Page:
freshness of sound, absence of musical clichés, colorful work, use of sonorous pedal-points, the crisp and intense combination of….., splashes of percussive color, a deep woody bassoon solo…, leads to a warm, mellow four-part horn chorale, a tender, expressive melody by the oboe. Read the rest of this entry »

Leave a comment

Posted by on 10/03/2011 in Audio Tips


Active Vs Passive Speakers

The information will help you decide what would be a good beginner DJ setup, both from the professional, mobile DJ standpoint, as well as from the financial standpoint.

Active DJ speakers advantages and disadvantages

Active speakers or also termed as powered speakers simply are speakers that have the amplifier built in. The advantages are that the setup is clearly simpler, there is fewer cables and fewer boxes to carry. More importantly, a DJ can pass into the speakers any imaginable input, not just the input from the mastered sources, and not be afraid of damaging or overburdening the speakers. This simplicity and robustness make powered speakers a good choice for a starter DJ setup.

The disadvantage of an active speakers DJ setup is that there is a single point of failure: if the amp goes, you need to replace or repair the whole speaker, you can’t just simply plug in another amplifier.

Passive DJ speakers advantages and disadvantages

Passive DJ speakers simply have no internal amp; They need a separate amplifier. The advantages of such setup are that there is no single point of failure and one can can mix and match passive speakers with suitable amplifiers at will.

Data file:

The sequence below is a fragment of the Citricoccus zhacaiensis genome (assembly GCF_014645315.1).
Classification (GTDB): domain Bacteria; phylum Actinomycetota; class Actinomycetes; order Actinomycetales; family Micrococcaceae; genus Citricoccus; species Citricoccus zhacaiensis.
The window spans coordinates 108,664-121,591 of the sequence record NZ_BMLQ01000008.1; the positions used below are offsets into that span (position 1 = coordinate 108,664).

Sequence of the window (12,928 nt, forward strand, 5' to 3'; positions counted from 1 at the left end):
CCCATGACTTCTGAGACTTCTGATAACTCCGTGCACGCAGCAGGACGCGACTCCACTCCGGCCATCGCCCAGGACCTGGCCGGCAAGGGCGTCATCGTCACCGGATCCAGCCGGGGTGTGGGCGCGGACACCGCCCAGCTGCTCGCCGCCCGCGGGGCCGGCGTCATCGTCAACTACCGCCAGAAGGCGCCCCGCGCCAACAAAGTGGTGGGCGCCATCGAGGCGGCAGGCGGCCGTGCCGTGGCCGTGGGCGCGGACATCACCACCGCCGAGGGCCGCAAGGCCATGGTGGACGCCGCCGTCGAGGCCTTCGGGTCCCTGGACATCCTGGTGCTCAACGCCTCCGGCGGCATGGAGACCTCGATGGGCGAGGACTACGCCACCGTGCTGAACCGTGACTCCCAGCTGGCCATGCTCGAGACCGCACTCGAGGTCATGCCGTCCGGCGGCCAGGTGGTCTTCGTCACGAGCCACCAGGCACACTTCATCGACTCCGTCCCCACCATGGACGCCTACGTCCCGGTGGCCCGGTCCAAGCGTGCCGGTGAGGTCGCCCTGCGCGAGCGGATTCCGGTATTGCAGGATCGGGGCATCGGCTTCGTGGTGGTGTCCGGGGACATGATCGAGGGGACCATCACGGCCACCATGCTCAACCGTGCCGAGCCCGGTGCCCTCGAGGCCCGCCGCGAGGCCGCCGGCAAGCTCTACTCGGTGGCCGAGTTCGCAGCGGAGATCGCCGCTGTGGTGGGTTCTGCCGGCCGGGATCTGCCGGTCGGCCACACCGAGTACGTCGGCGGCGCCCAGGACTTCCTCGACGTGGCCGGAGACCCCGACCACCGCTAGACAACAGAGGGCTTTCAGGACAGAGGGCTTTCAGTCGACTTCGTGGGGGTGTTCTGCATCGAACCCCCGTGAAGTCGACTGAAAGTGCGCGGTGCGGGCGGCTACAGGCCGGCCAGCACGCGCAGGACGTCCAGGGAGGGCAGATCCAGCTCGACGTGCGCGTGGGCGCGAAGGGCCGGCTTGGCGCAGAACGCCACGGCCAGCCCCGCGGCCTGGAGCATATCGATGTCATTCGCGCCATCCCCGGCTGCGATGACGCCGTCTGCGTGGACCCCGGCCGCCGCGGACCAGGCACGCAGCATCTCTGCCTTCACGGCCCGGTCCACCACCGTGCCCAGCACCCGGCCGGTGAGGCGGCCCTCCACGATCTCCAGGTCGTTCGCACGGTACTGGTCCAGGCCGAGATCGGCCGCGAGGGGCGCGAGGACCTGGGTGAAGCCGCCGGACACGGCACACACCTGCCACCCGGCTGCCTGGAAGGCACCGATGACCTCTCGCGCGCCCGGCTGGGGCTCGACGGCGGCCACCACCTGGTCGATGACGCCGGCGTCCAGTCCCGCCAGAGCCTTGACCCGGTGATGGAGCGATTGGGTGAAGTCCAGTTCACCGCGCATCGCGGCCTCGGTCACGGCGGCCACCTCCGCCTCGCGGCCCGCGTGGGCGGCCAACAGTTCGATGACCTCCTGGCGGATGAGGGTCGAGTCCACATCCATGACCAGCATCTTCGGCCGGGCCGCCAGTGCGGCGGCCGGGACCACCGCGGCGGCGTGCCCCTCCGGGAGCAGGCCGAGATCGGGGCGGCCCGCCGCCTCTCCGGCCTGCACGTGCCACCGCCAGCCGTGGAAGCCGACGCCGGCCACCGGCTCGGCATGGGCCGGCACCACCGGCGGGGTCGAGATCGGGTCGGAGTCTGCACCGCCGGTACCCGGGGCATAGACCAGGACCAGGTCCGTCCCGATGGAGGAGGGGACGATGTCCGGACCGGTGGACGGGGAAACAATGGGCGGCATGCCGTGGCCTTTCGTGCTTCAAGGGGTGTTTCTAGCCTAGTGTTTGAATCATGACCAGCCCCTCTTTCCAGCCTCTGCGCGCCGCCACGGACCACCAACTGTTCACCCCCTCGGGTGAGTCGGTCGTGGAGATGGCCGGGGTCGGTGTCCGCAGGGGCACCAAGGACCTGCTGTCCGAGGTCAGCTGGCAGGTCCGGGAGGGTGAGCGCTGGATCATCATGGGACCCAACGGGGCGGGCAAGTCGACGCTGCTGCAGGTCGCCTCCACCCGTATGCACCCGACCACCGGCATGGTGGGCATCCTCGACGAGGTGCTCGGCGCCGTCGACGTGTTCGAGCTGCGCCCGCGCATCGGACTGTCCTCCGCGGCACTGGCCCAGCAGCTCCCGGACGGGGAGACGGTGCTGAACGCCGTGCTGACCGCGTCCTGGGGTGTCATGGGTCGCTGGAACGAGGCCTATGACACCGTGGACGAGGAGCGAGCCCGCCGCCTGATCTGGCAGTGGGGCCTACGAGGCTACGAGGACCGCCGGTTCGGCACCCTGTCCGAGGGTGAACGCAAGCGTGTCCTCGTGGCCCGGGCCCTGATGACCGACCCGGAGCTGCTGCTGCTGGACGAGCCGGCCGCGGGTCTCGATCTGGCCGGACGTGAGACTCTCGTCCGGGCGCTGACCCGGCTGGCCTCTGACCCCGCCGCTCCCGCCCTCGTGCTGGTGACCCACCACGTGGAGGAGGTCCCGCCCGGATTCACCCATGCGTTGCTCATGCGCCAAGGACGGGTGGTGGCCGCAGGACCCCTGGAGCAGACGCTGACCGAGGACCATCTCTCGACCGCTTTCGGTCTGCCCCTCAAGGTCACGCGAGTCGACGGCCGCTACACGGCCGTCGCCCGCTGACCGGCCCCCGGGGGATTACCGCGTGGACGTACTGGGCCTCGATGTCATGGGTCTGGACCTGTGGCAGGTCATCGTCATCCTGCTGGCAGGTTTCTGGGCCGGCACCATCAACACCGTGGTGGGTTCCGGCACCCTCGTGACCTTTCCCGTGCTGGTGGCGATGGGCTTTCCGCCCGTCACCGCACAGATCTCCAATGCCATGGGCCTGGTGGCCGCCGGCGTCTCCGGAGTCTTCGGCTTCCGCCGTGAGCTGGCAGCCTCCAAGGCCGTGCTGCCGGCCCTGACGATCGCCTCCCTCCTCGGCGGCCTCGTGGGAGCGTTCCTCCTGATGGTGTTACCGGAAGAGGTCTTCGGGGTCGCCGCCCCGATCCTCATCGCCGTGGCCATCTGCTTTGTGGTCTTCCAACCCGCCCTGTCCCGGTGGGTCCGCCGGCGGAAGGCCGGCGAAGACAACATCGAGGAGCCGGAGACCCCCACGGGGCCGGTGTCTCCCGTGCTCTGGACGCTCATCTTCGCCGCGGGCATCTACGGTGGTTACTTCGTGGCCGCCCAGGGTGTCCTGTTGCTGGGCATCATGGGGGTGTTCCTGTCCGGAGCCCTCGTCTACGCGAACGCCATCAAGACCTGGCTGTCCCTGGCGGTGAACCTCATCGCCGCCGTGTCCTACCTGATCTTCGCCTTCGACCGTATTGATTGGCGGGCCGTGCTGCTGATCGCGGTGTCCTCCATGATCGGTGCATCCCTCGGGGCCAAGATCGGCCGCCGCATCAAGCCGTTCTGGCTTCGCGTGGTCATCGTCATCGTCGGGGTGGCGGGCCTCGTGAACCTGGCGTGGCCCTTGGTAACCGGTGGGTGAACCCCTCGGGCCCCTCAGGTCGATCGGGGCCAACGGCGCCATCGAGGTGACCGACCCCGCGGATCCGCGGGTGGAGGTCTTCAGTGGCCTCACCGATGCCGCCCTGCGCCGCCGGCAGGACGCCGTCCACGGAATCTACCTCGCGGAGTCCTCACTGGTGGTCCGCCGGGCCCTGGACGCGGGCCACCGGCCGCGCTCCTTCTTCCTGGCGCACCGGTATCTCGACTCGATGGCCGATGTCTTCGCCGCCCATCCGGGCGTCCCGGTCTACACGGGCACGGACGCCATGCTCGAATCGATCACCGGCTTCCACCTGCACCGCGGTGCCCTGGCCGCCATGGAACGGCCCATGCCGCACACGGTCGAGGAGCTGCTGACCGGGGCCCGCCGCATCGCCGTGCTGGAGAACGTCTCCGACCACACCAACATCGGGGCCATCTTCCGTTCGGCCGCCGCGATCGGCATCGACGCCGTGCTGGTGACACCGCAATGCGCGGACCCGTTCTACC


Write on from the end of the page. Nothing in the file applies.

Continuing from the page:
The disadvantage of a passive DJ speaker setup, especially for a mobile DJ, is that there are more boxes to lug around, and there are more chances that wiring will go wrong.

DJ choosing between active vs. passive speakers

So knowing the pros and cons of the active and passive DJ speakers, which way should you go? These days, most new DJs opt for active speakers because of the simplicity of operation. Financially, the active DJ speakers are more costly, so that is another consideration: If you are concerned with the cost or have budget constraints, buying a passive system still makes sense.

When considering getting a set of used DJ speakers, the choice should be even more obvious: Provided you do your research and selections right, that is, that you do the audio tests and are buying quality, even used, then you will most likely come out much better off buying a passive speaker setup. The reason is simple: With more and more DJs today upgrading to active speakers, the supply of used passive DJ speakers for sale is higher than the supply of active used speakers.

The same consideration holds when looking into DJ subwoofers as well.

Leave a comment